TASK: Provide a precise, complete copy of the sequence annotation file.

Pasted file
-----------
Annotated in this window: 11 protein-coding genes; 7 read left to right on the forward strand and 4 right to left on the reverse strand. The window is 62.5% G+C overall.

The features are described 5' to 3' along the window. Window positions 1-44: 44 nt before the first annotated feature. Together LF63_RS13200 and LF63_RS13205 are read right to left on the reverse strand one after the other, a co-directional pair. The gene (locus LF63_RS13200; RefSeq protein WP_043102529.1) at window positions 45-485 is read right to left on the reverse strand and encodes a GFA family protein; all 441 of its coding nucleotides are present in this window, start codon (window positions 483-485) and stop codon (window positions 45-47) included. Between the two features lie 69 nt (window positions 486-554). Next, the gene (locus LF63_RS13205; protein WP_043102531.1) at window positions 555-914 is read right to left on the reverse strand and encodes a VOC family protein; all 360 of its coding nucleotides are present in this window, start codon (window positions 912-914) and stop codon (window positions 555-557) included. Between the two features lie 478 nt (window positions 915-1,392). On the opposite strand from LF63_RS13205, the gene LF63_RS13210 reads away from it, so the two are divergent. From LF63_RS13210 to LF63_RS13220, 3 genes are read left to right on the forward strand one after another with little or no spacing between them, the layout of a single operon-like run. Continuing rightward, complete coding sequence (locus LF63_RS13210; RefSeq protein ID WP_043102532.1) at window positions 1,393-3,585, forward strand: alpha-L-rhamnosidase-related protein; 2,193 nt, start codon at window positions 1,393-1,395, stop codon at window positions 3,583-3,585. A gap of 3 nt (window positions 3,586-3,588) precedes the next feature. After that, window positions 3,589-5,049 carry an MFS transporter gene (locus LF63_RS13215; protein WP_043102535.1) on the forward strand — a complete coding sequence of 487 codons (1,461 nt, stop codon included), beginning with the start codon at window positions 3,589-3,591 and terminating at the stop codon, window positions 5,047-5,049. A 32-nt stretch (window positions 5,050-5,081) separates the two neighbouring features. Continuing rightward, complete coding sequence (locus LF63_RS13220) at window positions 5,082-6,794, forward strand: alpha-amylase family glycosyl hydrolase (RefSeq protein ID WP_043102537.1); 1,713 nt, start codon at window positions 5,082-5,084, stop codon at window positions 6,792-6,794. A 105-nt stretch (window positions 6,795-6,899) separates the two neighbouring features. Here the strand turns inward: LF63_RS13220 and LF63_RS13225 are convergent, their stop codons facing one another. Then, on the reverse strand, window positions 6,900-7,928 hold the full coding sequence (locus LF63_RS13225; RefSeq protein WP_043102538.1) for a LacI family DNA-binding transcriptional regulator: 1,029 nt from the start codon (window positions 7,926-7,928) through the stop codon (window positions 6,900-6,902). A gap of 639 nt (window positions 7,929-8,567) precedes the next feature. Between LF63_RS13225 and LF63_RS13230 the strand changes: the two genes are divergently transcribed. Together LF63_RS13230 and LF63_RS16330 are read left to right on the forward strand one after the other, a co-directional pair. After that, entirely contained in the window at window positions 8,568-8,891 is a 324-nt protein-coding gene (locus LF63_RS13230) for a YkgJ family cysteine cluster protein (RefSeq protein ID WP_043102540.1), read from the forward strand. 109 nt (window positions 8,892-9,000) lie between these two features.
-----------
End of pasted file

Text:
Annotated in this window: 11 protein-coding genes; 7 read left to right on the forward strand and 4 right to left on the reverse strand. The window is 62.5% G+C overall.

The features are described 5' to 3' along the window. Window positions 1-44: 44 nt before the first annotated feature. Together LF63_RS13200 and LF63_RS13205 are read right to left on the reverse strand one after the other, a co-directional pair. The gene (locus LF63_RS13200; RefSeq protein WP_043102529.1) at window positions 45-485 is read right to left on the reverse strand and encodes a GFA family protein; all 441 of its coding nucleotides are present in this window, start codon (window positions 483-485) and stop codon (window positions 45-47) included. Between the two features lie 69 nt (window positions 486-554). Next, the gene (locus LF63_RS13205; protein WP_043102531.1) at window positions 555-914 is read right to left on the reverse strand and encodes a VOC family protein; all 360 of its coding nucleotides are present in this window, start codon (window positions 912-914) and stop codon (window positions 555-557) included. Between the two features lie 478 nt (window positions 915-1,392). On the opposite strand from LF63_RS13205, the gene LF63_RS13210 reads away from it, so the two are divergent. From LF63_RS13210 to LF63_RS13220, 3 genes are read left to right on the forward strand one after another with little or no spacing between them, the layout of a single operon-like run. Continuing rightward, complete coding sequence (locus LF63_RS13210; RefSeq protein ID WP_043102532.1) at window positions 1,393-3,585, forward strand: alpha-L-rhamnosidase-related protein; 2,193 nt, start codon at window positions 1,393-1,395, stop codon at window positions 3,583-3,585. A gap of 3 nt (window positions 3,586-3,588) precedes the next feature. After that, window positions 3,589-5,049 carry an MFS transporter gene (locus LF63_RS13215; protein WP_043102535.1) on the forward strand — a complete coding sequence of 487 codons (1,461 nt, stop codon included), beginning with the start codon at window positions 3,589-3,591 and terminating at the stop codon, window positions 5,047-5,049. A 32-nt stretch (window positions 5,050-5,081) separates the two neighbouring features. Continuing rightward, complete coding sequence (locus LF63_RS13220) at window positions 5,082-6,794, forward strand: alpha-amylase family glycosyl hydrolase (RefSeq protein ID WP_043102537.1); 1,713 nt, start codon at window positions 5,082-5,084, stop codon at window positions 6,792-6,794. A 105-nt stretch (window positions 6,795-6,899) separates the two neighbouring features. Here the strand turns inward: LF63_RS13220 and LF63_RS13225 are convergent, their stop codons facing one another. Then, on the reverse strand, window positions 6,900-7,928 hold the full coding sequence (locus LF63_RS13225; RefSeq protein WP_043102538.1) for a LacI family DNA-binding transcriptional regulator: 1,029 nt from the start codon (window positions 7,926-7,928) through the stop codon (window positions 6,900-6,902). A gap of 639 nt (window positions 7,929-8,567) precedes the next feature. Between LF63_RS13225 and LF63_RS13230 the strand changes: the two genes are divergently transcribed. Together LF63_RS13230 and LF63_RS16330 are read left to right on the forward strand one after the other, a co-directional pair. After that, entirely contained in the window at window positions 8,568-8,891 is a 324-nt protein-coding gene (locus LF63_RS13230) for a YkgJ family cysteine cluster protein (RefSeq protein ID WP_043102540.1), read from the forward strand. 109 nt (window positions 8,892-9,000) lie between these two features.